Summer is over – at least for one Welsh Cuckoo

29 Jun 2021 | No. 2021-31

A cuckoo named JAC, fitted with a satellite tag at World’s End, Llangollen, by the British Trust for Ornithology (BTO) this spring, has already left Wales and begun his long journey south.

Tagged on June 1, JAC joins eleven other Cuckoos on a mission to help save their kind. JAC is well into his 5,000 mile journey to the Congo rainforest, having left Denbighshire around 18 June. After spending five days just to the south of Worcester he is now on the other side of the English Channel and just to the east of the town of Le Havre, 290 miles from his Welsh tagging site.
Right now JAC is at the beginning of his migration which will continue for the next 2-3 months and see him spend the mid-winter months somewhere in or around the Congo basin, and maybe as far south as Angola.
Dr Chris Hewson, Lead Scientist on the project at the BTO, said, “The journey that this Cuckoo faces is long and hazardous and it might not make it to its wintering ground in the Congo rainforest, but we will be able to follow the journey and the route JAC takes to see how he fares. The information he will provide is vital to help our understanding of why Cuckoos in Wales are doing slightly better than those in England and how this might help us reverse the decline there.”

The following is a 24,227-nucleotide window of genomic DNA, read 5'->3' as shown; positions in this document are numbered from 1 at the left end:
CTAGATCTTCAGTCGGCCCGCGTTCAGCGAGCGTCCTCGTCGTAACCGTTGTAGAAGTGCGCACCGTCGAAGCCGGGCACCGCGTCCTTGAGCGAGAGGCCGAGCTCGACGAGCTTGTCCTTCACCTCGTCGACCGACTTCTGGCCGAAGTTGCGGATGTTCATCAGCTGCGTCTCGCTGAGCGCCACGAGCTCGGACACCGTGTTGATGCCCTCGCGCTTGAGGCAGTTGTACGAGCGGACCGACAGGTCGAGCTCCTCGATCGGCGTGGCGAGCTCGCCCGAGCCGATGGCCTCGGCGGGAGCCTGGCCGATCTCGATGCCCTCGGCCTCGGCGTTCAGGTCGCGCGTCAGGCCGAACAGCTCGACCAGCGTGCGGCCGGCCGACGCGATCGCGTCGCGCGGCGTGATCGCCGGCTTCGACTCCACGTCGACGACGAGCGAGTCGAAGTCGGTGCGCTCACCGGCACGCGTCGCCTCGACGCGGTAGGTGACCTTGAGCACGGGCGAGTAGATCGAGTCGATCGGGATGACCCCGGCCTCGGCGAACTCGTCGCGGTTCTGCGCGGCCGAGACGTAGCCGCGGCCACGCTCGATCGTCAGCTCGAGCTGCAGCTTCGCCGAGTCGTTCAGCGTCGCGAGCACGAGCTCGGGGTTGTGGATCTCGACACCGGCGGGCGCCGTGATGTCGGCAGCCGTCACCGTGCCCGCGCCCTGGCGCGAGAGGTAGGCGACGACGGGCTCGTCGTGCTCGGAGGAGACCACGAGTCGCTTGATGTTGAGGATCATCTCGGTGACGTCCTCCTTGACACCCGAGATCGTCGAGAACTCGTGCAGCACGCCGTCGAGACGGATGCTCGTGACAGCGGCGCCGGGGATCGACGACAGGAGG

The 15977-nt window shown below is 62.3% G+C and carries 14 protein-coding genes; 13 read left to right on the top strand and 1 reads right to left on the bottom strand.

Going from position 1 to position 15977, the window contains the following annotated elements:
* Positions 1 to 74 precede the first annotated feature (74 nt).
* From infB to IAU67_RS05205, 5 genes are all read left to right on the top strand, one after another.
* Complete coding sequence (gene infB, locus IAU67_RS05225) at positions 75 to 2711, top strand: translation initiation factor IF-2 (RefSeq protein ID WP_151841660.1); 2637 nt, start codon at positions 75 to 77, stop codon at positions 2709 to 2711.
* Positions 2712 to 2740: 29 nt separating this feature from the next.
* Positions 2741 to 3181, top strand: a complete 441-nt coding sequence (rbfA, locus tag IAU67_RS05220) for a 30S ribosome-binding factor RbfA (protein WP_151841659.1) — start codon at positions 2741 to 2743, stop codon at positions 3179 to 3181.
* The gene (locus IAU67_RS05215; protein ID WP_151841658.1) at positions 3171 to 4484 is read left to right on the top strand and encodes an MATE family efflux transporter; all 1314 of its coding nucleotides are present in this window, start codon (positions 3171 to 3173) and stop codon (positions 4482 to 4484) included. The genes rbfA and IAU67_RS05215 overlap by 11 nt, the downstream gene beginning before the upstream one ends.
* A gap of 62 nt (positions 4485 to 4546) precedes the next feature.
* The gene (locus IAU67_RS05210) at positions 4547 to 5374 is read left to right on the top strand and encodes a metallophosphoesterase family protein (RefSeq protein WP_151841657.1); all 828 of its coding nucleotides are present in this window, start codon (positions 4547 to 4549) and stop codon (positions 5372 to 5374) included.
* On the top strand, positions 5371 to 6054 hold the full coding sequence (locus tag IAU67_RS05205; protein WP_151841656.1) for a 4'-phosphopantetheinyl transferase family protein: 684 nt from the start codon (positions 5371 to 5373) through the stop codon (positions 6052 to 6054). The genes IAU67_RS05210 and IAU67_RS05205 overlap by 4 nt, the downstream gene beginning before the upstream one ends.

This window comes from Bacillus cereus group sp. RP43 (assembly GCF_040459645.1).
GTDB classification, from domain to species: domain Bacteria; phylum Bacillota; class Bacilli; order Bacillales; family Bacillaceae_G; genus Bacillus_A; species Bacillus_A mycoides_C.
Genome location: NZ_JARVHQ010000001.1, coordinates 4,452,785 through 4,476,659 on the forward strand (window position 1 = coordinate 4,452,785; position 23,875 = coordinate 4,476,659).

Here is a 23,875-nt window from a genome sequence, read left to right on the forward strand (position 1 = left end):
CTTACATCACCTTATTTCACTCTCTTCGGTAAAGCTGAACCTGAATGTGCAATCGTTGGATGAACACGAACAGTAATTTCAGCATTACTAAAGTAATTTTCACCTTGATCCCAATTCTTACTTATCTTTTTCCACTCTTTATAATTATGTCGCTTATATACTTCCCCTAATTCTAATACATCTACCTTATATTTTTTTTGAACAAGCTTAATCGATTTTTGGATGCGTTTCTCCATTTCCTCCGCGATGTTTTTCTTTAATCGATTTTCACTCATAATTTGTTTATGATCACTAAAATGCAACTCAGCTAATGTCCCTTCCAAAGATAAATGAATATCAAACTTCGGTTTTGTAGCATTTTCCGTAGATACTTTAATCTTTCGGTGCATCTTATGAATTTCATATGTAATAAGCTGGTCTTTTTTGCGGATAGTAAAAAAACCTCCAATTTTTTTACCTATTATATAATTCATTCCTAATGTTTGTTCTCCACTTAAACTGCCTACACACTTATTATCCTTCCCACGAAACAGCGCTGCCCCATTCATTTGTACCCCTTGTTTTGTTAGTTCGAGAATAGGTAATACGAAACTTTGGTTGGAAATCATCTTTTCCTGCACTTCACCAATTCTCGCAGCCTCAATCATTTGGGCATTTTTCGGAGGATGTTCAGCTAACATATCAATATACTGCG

He added, “Anyone can follow JAC in near real time at and journey with him and all 11 of the Cuckoos as they move through mountain ranges and across seas and deserts and make their way to the mighty Congo basin.”

Contact Details
Paul Stancliffe
 (BTO Media Manager)
Mobile: 07585 440910
Email: press [at] (subject: News%20release%20enquiry)

Mike Toms (Head of Communications)
Mobile 07850 500791
Email: press [at] (subject: News%20release%20enquiry)

Images are available for use alongside this News Release. These can be downloaded from this link for which you will need to enter the password WCanorus202131 alternatively, please contact press [at] quoting reference 2021-31

Notes for editors

About the Cuckoo project
 - Climate change is causing the timings of the spring season to change and there is evidence that many migrant species are not advancing their arrival times sufficiently to track the earlier spring. There is also some suggestion from previous studies that there are constraints in the migration timing of species wintering in or beyond the humid zone in Africa. Read more here
BTO is the UK's leading bird research charity. A growing membership and up to 60,000 volunteer birdwatchers contribute to BTO's surveys, collecting information that underpins conservation action in the UK. BTO maintains a staff of 100 at its offices in Thetford, Stirling, Bangor (Wales) and Belfast (Northern Ireland), who analyse and publicise the results of surveys and projects. BTO's work is funded by BTO supporters, government, trusts, industry and conservation organisations.

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